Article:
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Neurology & Stroke

Case Report Volume 3 Issue 4

Bilateral Cerebellar Haemorrhage after Lumbar Drain Placement in a Case of Primary Intraventricular Bleed- Complication Revisited

Rajesh Parameshwaran Nair,1 Vinod Kumar,2 Sibhi Ganapathy,3 Ajay Hegde4

1Senior Registrar of Neurosurgery, Manipal University, India
2Associate Professor of Neurosurgery, Manipal University, India
3Senior Registrar of Neurosurgery, Manipal University, India
4Registrar of Neurosurgery, Manipal University, India

Correspondence: Dr. Rajesh P Nair, MS, MCh, Registrar, Department of Neuroosurgery, Kasturba Medical College, Manipal, Manipal University, India

Received: October 27, 2015 | Published: November 25, 2015

Citation: Nair RP, Kumar V, Ganapathy S, Hegde A (2015) Bilateral Cerebellar Haemorrhage after Lumbar Drain Placement in a Case of Primary Intraventricular Bleed- Complication Revisited. J Neurol Stroke 3(4): 00096. DOI: 10.15406/jnsk.2015.03.00096

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Background and Importance: Lumbar drain placement and diversion of cerebrospinal fluid is a therapeutic procedure, often done bedside to accentuate wound healing in case of dural transgression following cranial or spinal procedures. Indications include cases of open head injuries with Cerebrospinal fluid (CSF) leak and for re-establishment of CSF flow in primary intraventricular bleed with prolonged periods of External ventricular drain (EVD) placement. Complications include central herniation as a result of over drainage of spinal fluid, low-pressure headache and, in some cases profound dyselectrolytemia and nausea and vomiting.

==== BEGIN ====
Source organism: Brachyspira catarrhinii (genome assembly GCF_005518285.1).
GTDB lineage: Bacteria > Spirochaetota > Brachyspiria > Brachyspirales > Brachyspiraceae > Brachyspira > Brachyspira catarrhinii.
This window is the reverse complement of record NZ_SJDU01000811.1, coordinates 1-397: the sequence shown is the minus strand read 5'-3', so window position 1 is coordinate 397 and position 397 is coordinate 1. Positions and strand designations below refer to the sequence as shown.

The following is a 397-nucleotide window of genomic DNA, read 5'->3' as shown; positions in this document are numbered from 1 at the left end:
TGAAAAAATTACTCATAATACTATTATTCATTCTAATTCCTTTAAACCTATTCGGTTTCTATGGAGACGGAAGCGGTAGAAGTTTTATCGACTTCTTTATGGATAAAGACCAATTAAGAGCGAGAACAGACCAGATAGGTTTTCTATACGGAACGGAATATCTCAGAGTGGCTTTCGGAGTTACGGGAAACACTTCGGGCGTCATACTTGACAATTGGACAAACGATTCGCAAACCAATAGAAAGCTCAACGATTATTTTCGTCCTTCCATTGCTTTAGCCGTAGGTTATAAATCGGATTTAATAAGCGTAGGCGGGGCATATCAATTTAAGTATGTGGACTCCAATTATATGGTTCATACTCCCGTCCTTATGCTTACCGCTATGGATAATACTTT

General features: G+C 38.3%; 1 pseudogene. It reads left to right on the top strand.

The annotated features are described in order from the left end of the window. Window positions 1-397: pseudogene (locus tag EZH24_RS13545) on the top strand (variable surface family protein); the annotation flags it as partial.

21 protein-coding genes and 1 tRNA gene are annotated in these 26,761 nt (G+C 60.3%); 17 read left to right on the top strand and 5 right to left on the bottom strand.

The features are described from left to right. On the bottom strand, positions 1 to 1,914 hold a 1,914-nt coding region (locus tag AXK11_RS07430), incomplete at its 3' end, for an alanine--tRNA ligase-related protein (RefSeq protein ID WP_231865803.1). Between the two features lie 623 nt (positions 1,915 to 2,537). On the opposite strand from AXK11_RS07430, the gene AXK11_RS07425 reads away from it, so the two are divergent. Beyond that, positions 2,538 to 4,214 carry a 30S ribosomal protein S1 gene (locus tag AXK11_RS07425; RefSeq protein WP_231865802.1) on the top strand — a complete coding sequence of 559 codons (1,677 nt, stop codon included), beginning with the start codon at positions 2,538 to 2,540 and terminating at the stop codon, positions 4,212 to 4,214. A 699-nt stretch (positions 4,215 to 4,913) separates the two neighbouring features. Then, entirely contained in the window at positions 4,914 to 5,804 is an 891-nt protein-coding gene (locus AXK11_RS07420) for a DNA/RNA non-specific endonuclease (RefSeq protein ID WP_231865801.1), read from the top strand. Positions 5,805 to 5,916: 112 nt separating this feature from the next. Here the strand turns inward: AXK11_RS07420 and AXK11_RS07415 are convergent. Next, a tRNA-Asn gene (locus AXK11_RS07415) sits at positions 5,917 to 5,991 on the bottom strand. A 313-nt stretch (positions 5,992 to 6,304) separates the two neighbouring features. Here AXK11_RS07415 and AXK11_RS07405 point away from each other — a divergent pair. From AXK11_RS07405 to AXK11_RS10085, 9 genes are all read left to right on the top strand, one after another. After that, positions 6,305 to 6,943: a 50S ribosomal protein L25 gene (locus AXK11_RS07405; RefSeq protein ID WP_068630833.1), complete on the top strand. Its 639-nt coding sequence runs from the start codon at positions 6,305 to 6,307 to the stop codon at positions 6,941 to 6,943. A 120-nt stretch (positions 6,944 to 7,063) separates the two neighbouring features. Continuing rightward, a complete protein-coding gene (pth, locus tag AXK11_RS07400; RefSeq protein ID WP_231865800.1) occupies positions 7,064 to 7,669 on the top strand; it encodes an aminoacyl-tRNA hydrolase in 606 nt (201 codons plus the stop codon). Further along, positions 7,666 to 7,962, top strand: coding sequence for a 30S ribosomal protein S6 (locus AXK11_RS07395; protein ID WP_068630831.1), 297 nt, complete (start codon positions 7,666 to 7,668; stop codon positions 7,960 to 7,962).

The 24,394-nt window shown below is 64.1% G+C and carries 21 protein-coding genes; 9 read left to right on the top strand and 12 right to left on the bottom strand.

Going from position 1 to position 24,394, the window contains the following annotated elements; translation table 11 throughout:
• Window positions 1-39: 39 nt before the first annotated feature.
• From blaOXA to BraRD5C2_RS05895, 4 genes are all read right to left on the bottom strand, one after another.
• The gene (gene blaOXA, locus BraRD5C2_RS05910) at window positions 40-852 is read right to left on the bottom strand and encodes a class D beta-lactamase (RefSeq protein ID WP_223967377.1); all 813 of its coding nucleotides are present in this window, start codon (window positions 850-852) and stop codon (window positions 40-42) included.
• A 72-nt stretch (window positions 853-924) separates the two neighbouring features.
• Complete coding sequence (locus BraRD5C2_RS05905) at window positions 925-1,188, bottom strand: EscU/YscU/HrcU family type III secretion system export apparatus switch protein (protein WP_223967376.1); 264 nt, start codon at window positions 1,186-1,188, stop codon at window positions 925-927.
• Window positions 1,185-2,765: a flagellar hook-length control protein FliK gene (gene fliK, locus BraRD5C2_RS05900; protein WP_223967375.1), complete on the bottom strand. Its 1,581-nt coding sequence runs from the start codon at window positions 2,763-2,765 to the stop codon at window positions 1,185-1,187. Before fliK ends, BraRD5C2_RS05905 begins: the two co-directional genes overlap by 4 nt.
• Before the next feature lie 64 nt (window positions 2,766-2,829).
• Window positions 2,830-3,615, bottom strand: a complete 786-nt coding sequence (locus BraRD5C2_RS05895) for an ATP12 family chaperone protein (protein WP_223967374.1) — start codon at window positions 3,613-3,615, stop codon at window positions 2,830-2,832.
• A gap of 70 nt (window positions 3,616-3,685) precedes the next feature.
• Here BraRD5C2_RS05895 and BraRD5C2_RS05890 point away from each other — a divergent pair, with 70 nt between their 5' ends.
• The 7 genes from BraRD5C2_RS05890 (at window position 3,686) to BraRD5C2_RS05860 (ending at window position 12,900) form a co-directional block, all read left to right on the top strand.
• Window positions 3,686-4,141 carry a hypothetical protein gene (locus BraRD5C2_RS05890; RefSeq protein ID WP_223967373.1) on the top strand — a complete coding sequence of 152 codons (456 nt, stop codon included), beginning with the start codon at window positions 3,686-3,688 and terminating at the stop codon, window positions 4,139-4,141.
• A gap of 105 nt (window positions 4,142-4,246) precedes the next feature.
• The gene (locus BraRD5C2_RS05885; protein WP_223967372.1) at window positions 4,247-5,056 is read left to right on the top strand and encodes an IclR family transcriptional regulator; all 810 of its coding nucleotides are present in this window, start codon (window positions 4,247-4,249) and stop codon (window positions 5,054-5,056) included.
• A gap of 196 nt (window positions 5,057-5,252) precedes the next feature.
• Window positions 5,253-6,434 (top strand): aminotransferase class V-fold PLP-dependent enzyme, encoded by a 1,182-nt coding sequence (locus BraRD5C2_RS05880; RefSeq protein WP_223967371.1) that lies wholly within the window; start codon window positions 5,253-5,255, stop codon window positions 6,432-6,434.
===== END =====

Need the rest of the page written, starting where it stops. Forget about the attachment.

Clinical Presentation: We illustrate a complication, which presented to us, in a 42-year old gentleman with primary intraventricular bleed with EVD in situ. Lumbar drain placement was planned to re-establish CSF flow and for EVD removal, however, once spinal fluid was drained patient deteriorated neurologically. He developed a tight posterior fossa secondary to tonsillar herniation with vermian foliar haemorrhage and had to undergo emergency surgical decompression as a salvage procedure.

Conclusions: Herniation following CSF diversion is a known complication, however, they are less often seen after a lumbar drain placement. Early clinical suspicion and posterior fossa decompression can prevent, the otherwise, lethal outcome in such patients. Here we discuss the complications that ensued and the management thereafter in this clinical vignette.

Keywords:lumbar drain, Cerebellar bleed, Herniation, Foliar haemorrhage

Case report